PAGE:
The following table provides data on wafers categorized by location and contamination levels. More generally, let the number of wafers with low contamination from the center and edge locations be denoted as n_{lc}and n_{le}, respectively. Similarly, let n_{hc}and n_{he}denote the number of wafers with high contamination from the center and edge locations, respectively. Suppose that n_{lc}= 10n_{hc}and n_{le}= 10n_{he}. That is, there are 10 times as many low contamination wafers as high ones from each location. Let A denote the event that contamination is low, and let B denote the event that the location is center. Are A and B independent? Does your conclusion change if the multiplier of 10 (between low and high contamination wafers) is changed from10 to another positive integer?

Consider the endothermic reactions given below. Use Bayesâ€™ theorem to calculate the probability that a reaction's final temperature is 271 K or less given that the heat absorbed is above target.

Consider the hospital emergency room data given below. Use Bayesâ€™ theorem to calculate the probability that a person visits hospital 4 given they are LWBS.

Consider the well failure data given below. Use Bayesâ€™ theorem to calculate the probability that a randomly selected well is in the gneiss group given that the well has failed.

Two Web colors are used for a site advertisement. If a site visitor arrives from an affiliate, the probabilities of the blue or green colors being used in the advertisement are 0.8 and 0.2, respectively. If the site visitor arrives from a search site, the probabilities of blue and green colors in the advertisement are 0.4 and 0.6, respectively. The proportions of visitors from affiliates and search sites are 0.3 and 0.7, respectively. What is the probability that a visitor is from a search site given that the blue ad was viewed?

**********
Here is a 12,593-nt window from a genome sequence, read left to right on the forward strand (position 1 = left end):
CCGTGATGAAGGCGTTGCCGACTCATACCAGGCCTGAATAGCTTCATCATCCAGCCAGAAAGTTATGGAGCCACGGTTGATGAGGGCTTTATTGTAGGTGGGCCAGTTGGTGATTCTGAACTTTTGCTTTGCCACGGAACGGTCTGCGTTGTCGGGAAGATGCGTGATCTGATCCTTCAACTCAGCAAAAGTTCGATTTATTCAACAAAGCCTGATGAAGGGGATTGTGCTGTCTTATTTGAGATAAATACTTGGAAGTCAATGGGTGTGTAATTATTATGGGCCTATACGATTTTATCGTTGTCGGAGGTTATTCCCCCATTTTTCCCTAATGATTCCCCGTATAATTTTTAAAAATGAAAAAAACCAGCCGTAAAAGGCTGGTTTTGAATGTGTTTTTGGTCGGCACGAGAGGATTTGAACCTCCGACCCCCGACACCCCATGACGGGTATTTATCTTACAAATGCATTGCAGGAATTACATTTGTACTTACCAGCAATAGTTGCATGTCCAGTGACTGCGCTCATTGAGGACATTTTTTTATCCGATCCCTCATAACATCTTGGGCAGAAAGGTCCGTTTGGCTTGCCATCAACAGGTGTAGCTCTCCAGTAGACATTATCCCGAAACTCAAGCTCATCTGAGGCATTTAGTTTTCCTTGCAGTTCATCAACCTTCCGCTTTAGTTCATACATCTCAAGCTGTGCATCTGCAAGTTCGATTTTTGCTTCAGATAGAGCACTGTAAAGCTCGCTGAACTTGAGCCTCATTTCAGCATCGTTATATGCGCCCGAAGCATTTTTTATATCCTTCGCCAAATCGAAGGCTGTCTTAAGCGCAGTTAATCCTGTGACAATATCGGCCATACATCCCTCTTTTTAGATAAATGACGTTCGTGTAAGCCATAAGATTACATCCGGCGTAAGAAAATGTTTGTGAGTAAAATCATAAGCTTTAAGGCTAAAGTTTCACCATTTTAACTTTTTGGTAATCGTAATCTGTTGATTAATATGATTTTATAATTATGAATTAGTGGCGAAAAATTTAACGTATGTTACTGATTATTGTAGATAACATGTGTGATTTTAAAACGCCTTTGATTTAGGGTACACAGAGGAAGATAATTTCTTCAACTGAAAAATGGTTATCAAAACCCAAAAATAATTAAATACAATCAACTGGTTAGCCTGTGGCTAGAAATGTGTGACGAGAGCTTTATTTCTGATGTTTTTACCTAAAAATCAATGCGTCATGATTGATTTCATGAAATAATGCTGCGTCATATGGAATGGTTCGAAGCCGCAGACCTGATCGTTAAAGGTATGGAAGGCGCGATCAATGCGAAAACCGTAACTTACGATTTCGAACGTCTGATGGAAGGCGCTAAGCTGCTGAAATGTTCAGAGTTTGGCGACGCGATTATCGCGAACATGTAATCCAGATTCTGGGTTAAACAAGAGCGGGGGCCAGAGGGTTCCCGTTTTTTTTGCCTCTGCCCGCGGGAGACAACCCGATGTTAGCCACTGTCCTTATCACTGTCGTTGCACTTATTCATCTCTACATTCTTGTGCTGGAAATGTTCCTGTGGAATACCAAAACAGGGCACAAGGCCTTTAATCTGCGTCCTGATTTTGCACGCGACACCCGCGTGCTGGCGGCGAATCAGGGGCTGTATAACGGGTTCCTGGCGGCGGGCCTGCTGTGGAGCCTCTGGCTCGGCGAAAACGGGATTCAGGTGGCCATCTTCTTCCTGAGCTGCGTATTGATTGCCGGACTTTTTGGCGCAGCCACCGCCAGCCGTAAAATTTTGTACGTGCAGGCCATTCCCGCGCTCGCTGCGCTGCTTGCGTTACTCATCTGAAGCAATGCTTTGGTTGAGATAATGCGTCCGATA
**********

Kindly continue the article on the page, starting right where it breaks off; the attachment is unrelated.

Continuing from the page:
The article [“Clinical and Radiographic Outcomes of Four Different Treatment Strategies in Patients with Early Rheumatoid Arthritis,” Arthritis & Rheumatism (2005, Vol. 52, pp. 3381– 3390)] considered four treatment groups. The groups consisted of patients with different drug therapies (such as prednisone and infliximab): sequential monotherapy (group 1), step-up combination therapy (group 2), initial combination therapy (group 3), or initial combination therapy with infliximab (group 4). Radiographs of hands and feet were used to evaluate disease progression. The number of patients without progression of joint damage was 76 of 114 patients (67%), 82 of 112 patients (73%), 104 of 120 patients (87%), and 113 of 121 patients (93%) in groups 1–4, respectively. Suppose that a patient is selected randomly. Let A denote the event that the patient is in group 1, and let B denote the event that there is no progression.

Determine the following probabilities:

(a) P (B)

(b) P (B | A)

(c) P (A | B)

An e-mail filter is planned to separate valid e-mails from spam. The word free occurs in 60% of the spam messages and only 4% of the valid messages. Also, 20% of the messages are spam. Determine the following probabilities:

(a) The message contains free.

(b) The message is spam given that it contains free.

(c) The message is valid given that it does not contain free.

The probabilities of poor print quality given no printer problem, misaligned paper, high ink viscosity, or printer-head debris are 0, 0.3, 0.4, and 0.6, respectively. The probabilities of no printer problem, misaligned paper, high ink viscosity, or printer-head debris are 0.8, 0.02, 0.08, and 0.1, respectively.

(a) Determine the probability of high ink viscosity given poor print quality.

(b) Given poor print quality, what problem is most likely?

Shafts are classified in terms of the machine tool that was used for manufacturing the shaft and conformance to surface finish and roundness.

(a) If a shaft is selected at random, what is the probability that the shaft conforms to surface finish requirements or to roundness requirements or is from tool 1?

(b) If a shaft is selected at random, what is the probability that the shaft conforms to surface finish requirements or does not conform to roundness requirements or is from tool 2?

(c) If a shaft is selected at random, what is the probability that the shaft conforms to both surface finish and roundness requirements or the shaft is from tool 2?